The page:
Over the weekend, I was contacted by Yuriy, the CTO for Icecream Apps. Icecream Apps is a new team of developers that publish freeware (free software) for Microsoft Windows and Apple OS X.
The current lineup of software includes:
- PDF Converter
- Media Converter
- eBook Reader
- PDF Split & Merge
- Screen Recorder
- Image Resizer
- Slideshow Maker
I have not tested the software yet, but there is plenty for faculty and students to look at.
If using Open-Sankoré, don't update to OS X 10.10 Yosemite. The Open-Sankoré website does not post this prominently, but Open-Sankoré will not run on Yosemite. According to the Open-Sankoré Facebook page, Open-Sankoré will be updated in late November and should work again. The Facebook message reads as follows:
Unfortunately we know this problem for a few weeks with the beta version. Apple changed several important elements that prevents QT to work correctly in Yosemite. We will work to correct this problem as soon as possible (probably late November). Thank you for your patience.
Some good news for faculty and staff interested in the Windows Surface Pro - this is now a university supported option, and can be purchased via Procurement (Natalie Max would be the best contact). The Windows Surface Pro 3 has a larger screen than the previous 1 and 2, making it a much more usable device for teaching and presenting. This is a device that I think is worthy of consideration - the stylus allows faculty to annotate material on the screen (great with Open-Sankoré and screencasting).
Cost for a Core i5 with 8GB RAM, typecover, ethernet adapter, service plan and Computrace is in the region of $1,557.00. A similar i7 (faster) would be in the region of $2,187.00
On the 25th July, 2013, I gave a one-hour session on "iPad Lecture Capture" as part of the monthly Technology Tuesdays. Above is an abbreviated video that shares some of the essentials of the presentation, outlining five strategies to capture and share lecture material on and with the Apple iPad.
Guerilla Lecture Capture
Five Methods of iPad Lecture Capture
1: Jailbreak and Display Recorder
2: Screencasting Apps
- Doodlecast Pro
- Educreations Interactive Whiteboard
- Explain Everything
- ShowMe Interactive Whiteboard
4: AirPlay Approach
AVerMedia - C875 LGP
The setup allows us to create exemplary screencasts, in which faculty can annotate and draw on top of anything displayed on the computer screen. Possible examples would be:
- Showing how an equation could be solved / Time Value of money / T-accounts, etc.
- Annotating an Excel spreadsheet
- Annotating a PowerPoint presentation
- Drawing lines of connection on top of a website, video, architectural plan, etc.
- Sketching the construction of a graph
- Annotating economic forecasts
- Constructing a project plan
I talk more about the table here.
Josh Lund (of DePaul FITS) and I have been experimenting with the Wacom Cintiq tablet. Three programs were used to present and annotate the material (PowerPoint, Open-Sankoré, and OmniDazzle. Each has their own advantages and disadvantages. ScreenFlow was used to record each of the videos.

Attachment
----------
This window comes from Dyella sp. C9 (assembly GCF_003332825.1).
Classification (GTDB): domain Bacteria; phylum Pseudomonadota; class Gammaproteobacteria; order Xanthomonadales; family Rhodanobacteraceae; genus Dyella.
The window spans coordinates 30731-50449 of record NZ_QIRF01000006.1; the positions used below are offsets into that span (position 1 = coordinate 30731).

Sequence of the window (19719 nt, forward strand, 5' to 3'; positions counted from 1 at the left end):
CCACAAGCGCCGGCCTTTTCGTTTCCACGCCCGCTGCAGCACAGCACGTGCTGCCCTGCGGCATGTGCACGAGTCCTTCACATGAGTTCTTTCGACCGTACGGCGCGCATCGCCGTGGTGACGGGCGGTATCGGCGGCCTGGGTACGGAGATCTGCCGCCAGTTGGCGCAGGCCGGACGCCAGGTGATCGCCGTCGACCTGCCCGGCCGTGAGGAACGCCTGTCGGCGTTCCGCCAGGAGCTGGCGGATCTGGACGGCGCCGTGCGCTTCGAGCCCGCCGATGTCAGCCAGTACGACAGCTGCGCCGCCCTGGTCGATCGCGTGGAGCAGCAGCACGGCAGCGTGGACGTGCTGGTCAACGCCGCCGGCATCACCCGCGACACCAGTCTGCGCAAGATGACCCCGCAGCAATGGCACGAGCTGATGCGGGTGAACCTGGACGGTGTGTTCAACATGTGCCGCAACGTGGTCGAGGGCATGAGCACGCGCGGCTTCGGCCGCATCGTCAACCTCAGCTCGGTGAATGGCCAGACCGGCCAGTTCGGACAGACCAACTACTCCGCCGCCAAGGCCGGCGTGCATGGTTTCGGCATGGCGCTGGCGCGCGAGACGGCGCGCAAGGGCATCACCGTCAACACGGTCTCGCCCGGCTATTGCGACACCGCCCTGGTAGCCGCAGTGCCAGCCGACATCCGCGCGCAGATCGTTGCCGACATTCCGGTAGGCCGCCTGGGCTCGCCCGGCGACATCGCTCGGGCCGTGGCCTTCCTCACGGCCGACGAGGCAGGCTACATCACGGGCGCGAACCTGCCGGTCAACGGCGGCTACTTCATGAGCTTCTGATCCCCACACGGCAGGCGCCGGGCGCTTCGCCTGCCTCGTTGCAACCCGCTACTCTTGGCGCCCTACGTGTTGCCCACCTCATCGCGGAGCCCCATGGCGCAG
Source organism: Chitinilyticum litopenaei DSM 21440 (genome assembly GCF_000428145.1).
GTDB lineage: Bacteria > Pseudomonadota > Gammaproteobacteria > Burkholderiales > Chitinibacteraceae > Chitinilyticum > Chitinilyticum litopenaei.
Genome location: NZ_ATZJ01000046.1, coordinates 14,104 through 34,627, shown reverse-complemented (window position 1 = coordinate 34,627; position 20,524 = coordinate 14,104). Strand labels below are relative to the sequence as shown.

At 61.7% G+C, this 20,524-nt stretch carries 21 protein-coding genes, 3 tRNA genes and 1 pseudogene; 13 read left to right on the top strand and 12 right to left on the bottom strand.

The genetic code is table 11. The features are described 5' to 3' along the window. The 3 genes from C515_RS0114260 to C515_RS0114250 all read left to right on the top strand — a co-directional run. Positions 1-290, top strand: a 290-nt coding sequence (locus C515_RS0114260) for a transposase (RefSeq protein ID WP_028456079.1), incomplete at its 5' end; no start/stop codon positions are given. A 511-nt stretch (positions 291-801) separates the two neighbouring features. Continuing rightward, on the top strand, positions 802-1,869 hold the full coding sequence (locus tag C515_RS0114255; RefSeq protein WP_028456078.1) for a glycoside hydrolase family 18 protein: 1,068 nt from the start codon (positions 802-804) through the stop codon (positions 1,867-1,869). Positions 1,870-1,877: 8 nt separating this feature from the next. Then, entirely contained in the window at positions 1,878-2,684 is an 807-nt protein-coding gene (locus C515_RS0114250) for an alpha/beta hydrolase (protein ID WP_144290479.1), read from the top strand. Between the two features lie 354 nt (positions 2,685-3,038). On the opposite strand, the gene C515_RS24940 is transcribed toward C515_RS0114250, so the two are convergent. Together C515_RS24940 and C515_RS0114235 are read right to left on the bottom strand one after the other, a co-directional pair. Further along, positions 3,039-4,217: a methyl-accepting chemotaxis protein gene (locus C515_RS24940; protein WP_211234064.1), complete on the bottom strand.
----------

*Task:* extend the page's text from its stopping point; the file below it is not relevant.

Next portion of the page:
PowerPoint is a familiar tool to most faculty. The annotation option within Powerpoint is fairly basic (red felt tip pen or ballpoint pen) but it works. PowerPoint allows for dynamic transitions and animations. The annotation option needs to be activated on a slide-by-slide basis, but this can be activated by one of the buttons on the tablet.
Open-Sankoré is a free tool. It is not quite as stable as PowerPoint (it crashes occasionally), but has a richer set of annotation tools. The animations and transition that might be used in PowerPoint presentation are lost, and individual slides are imported as a folder of images. However, Open-Sankoré has a rich set of annotation tools (pen, highlighter, line, zoom, etc.) with the option to change pen color and nib thickness. In most cases this would be the best tool for faculty to use. The ScreenFlow recording can be cropped to remove the tool interface from the exported recording.
OmniDazzle is another free tool that can be utilized in annotated videos. The Scribble mode allows faculty to draw on top of any element displayed on the computer screen.
Faculty Focus recently shared a free set of articles on Teaching With Technology, written by John Orlando, PhD. The articles are short and helpful - I think the advice may be of help to faculty and staff at DePaul. You can download a copy by following this link.
The articles within the document are:
- Using VoiceThread to Build Student Engagement
- Wikipedia in the Classroom: Tips for Effective Use
- Blogging to Improve Student Learning: Tips and Tools for Getting Started
- Prezi: A Better Way of Doing Presentations
- Why You Should be Using Social Bookmarking Tools
- Unleashing Innovation: The Structured Network Approach
- Save Time and Teach Better with Screencasting
- Integrating Social Media into Online Education
- Using Polling and Smartphones to Keep Students Engaged
- Lecture Capture: A New Way to Think about Hybrid Courses
- Personal Learning Environments Help Students Extend Learning Beyond the Classroom
- Education Remix: Unlocking Creativity to Boost Learning
- Effective Uses of Video in the Classroom